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Headphones are seen in front of a logo of online music streaming service Spotify in this February 18, 2014 illustration picture. REUTERS/Christian Hartmann/File Photo - D1BETHKCBRAA

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Are Sony and Spotify turning a blind eye to fake artists?

Have major streaming services, such as Spotify, adopted an “if you can’t beat ’em, join ’em” approach to fake artists to generate plays and revenue? According to an article by Rolling Stone’s Tim Ingham, this is exactly what has happened.

Ingham states that these so-called “fake artists” are the product of a Swedish production factory, namely Epidemic Sound, and paid a lower royalty rate than other artists at similar levels of streams and popularity on the platform.

Among the identifiers of a fake artist, “There were a number of suspicious elements to these acts.” Ingham said. “Each had only uploaded a handful of songs to their profile, all of which achieved very prevalent placings in first-party Spotify “mood” or “activity” playlists – such as Deep Focus, Sleep or Peaceful Piano, which count millions of followers on the platform” alongside various other indicators.”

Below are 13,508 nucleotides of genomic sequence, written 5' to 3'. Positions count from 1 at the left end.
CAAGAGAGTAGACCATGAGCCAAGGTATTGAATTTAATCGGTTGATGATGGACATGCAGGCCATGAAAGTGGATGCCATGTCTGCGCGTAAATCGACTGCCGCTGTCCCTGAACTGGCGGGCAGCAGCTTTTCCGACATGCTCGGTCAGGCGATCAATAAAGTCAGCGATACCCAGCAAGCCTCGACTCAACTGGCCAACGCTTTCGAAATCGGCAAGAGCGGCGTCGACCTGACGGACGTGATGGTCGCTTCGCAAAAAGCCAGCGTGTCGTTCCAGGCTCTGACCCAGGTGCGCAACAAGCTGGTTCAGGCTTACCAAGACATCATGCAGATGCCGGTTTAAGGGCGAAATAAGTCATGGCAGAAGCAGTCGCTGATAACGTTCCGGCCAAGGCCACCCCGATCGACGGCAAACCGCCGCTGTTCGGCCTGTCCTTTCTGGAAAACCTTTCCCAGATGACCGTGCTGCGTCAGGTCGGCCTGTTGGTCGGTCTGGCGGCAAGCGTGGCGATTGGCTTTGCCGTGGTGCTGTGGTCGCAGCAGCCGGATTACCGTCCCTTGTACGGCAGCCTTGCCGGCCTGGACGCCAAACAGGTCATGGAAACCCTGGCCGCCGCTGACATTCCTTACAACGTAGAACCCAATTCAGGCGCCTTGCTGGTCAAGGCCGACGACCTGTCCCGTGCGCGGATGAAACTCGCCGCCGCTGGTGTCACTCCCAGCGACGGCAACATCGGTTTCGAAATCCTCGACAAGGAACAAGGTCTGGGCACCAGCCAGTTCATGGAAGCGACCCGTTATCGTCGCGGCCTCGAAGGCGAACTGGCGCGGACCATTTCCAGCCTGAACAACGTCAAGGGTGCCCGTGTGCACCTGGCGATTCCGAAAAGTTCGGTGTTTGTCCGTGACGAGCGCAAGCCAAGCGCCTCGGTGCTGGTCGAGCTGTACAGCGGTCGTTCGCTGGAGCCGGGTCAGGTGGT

Spotify has refuted the claims as far back as 2017, in response not only to the initial claims but also to a Vulture article citing the industry using “cheat codes” to promote popular streams.

The problem of industry-manufactured artists is nothing new (Author’s note: at the risk of dating myself a bit here, Milli Vanilli springs to mind), but it takes on uncharted territory with the 2010’s attachment to streaming services.

To be fair, it’s not just Spotify: iTunes has also gotten flack for selling “knockoff” versions of popular songs in order to push up sales. It’s also worth keeping in mind this has come about alongside many new and complicated questions surrounding copyright law and intellectual property: consider the recent Bluewater controversy.

What do you think Spotify and other streaming services should do in light of this problem? Let us know on Facebook and Twitter!

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